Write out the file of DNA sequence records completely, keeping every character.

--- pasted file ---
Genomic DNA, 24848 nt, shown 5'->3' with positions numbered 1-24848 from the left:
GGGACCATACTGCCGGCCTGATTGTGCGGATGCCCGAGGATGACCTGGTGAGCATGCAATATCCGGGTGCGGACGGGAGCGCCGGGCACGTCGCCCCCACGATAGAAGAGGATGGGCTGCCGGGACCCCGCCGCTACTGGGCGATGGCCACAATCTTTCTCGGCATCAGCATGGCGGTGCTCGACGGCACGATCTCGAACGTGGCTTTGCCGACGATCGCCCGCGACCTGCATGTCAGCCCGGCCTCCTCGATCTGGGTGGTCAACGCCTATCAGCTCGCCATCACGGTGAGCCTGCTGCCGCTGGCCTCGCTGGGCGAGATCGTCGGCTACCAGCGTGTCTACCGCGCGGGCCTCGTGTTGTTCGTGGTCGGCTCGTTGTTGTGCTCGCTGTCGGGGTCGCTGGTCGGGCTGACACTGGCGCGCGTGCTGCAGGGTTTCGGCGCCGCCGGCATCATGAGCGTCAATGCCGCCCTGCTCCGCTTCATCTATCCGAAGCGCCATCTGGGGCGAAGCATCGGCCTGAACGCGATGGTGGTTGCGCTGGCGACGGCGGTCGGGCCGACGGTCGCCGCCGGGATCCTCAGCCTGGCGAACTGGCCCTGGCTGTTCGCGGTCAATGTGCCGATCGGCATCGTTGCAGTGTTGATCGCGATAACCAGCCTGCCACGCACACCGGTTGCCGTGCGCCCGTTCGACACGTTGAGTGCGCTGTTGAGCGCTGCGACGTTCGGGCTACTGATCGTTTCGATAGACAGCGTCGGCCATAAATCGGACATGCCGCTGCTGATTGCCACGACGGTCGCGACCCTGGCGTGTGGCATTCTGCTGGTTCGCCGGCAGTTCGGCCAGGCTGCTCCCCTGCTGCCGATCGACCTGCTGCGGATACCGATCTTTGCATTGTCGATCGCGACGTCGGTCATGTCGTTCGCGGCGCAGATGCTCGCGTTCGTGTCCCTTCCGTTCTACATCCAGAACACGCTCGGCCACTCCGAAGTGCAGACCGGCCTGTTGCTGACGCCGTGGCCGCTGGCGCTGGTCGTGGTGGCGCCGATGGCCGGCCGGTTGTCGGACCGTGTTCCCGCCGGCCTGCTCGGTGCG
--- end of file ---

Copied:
Genomic DNA, 24848 nt, shown 5'->3' with positions numbered 1-24848 from the left:
GGGACCATACTGCCGGCCTGATTGTGCGGATGCCCGAGGATGACCTGGTGAGCATGCAATATCCGGGTGCGGACGGGAGCGCCGGGCACGTCGCCCCCACGATAGAAGAGGATGGGCTGCCGGGACCCCGCCGCTACTGGGCGATGGCCACAATCTTTCTCGGCATCAGCATGGCGGTGCTCGACGGCACGATCTCGAACGTGGCTTTGCCGACGATCGCCCGCGACCTGCATGTCAGCCCGGCCTCCTCGATCTGGGTGGTCAACGCCTATCAGCTCGCCATCACGGTGAGCCTGCTGCCGCTGGCCTCGCTGGGCGAGATCGTCGGCTACCAGCGTGTCTACCGCGCGGGCCTCGTGTTGTTCGTGGTCGGCTCGTTGTTGTGCTCGCTGTCGGGGTCGCTGGTCGGGCTGACACTGGCGCGCGTGCTGCAGGGTTTCGGCGCCGCCGGCATCATGAGCGTCAATGCCGCCCTGCTCCGCTTCATCTATCCGAAGCGCCATCTGGGGCGAAGCATCGGCCTGAACGCGATGGTGGTTGCGCTGGCGACGGCGGTCGGGCCGACGGTCGCCGCCGGGATCCTCAGCCTGGCGAACTGGCCCTGGCTGTTCGCGGTCAATGTGCCGATCGGCATCGTTGCAGTGTTGATCGCGATAACCAGCCTGCCACGCACACCGGTTGCCGTGCGCCCGTTCGACACGTTGAGTGCGCTGTTGAGCGCTGCGACGTTCGGGCTACTGATCGTTTCGATAGACAGCGTCGGCCATAAATCGGACATGCCGCTGCTGATTGCCACGACGGTCGCGACCCTGGCGTGTGGCATTCTGCTGGTTCGCCGGCAGTTCGGCCAGGCTGCTCCCCTGCTGCCGATCGACCTGCTGCGGATACCGATCTTTGCATTGTCGATCGCGACGTCGGTCATGTCGTTCGCGGCGCAGATGCTCGCGTTCGTGTCCCTTCCGTTCTACATCCAGAACACGCTCGGCCACTCCGAAGTGCAGACCGGCCTGTTGCTGACGCCGTGGCCGCTGGCGCTGGTCGTGGTGGCGCCGATGGCCGGCCGGTTGTCGGACCGTGTTCCCGCCGGCCTGCTCGGTGCG